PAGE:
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By Varada Iyengar, VP of Digital Product Engineering

 

 

Industry Perspective

Estimating the value of any IT service investment is a difficult and subjective process, even in ordinary times. In today’s rapidly shifting business environment, this problem is more acute when making investments in building a network of connected applications and related data that span various business functions across the enterprise.

The traditional business case for integration was focused on driving cost efficiency – primarily around centralized IT cost drivers (licensing, maintenance, and IT operations cost). With the rise of the API economy and Citizen Integrator, integration of applications and data has become central to driving critical business value whether around: product or service innovations; establishing unified and consistent customer experience across rapidly evolving channels; building an agile, flexible, and scalable supply chain; being proactive in managing safety and ensuring compliance; or hiring and retaining talent.

 


84% of IT leaders claim that their current transformational initiatives are being slowed down due to integration challenges across legacy infrastructure and systems – Mulesoft, 2019

 

In our digital transformation engagements with Fortune 500 clients, this plays out in a few different ways. A recurring theme of the integration challenge is the dichotomy between the application and data integration approaches and the resulting inefficiency and duplication of work and investments. IT organizations are set up based on data integration and application integration teams.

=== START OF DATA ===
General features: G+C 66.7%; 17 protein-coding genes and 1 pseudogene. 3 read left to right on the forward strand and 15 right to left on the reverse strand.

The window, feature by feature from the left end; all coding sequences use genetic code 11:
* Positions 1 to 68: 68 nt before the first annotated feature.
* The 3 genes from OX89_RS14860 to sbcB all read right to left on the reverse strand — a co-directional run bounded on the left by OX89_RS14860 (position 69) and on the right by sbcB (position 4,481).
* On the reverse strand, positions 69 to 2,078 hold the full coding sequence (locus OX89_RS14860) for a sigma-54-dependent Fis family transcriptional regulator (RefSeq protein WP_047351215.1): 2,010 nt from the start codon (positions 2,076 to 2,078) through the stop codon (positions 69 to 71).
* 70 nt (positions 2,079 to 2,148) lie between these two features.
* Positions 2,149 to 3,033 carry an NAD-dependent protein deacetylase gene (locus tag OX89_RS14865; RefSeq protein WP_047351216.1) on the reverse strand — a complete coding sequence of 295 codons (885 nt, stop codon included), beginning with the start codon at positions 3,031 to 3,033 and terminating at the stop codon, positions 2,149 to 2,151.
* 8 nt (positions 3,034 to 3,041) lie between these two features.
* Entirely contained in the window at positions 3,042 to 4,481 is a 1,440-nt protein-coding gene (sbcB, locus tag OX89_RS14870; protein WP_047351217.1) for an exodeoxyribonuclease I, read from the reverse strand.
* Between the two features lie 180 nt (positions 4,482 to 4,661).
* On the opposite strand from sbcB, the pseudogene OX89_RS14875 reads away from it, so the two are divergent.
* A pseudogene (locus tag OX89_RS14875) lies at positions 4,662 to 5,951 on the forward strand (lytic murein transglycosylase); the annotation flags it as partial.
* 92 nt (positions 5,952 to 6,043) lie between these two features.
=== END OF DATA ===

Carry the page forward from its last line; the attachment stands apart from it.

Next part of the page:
Though there are architecture, technology, and platform considerations, it’s important to understand the root cause of this separation of application and data concerns. We believe this is a direct response to 20 years of integration platform landscape evolution. Enterprise data integration platforms and tools evolved from homing in on complex data transformation and batch payloads for enterprise data warehouses traditionally governed by an enterprise data warehouse/BI team.

In parallel, as enterprises consolidated legacy applications into enterprise ERP/CRM/SCM platforms, applications teams moved away from point-to-point integration into a consolidated application integration strategy centered around SOA/enterprise service bus. These platforms have homed in on establishing focused, real-time capabilities for enterprise application integration including extended B2B/EDI integration capabilities, traditionally governed by an enterprise applications team.

 

Convergence of Data & Application Integration

As trusted advisors to IT and engineering leaders, one of the key prerequisites we stress is verifying our clients understand the criticality of converging how they are organized to manage and govern their data, application, and ecosystem integration across their extended enterprise. Establishing a single, cross-functional integration function representing various functional domain experts and application and data engineering needs is the beginning of the journey to adopting the next generation integration platform.

Once the operating model and organization are in place, the next step is to evaluate a platform that meets all application and data integration patterns required to support the extended enterprise. Here are the top three business and technology capabilities that should be considered to future proof integration infrastructure when evaluating the next-generation hybrid integration platform:

Headless Architecture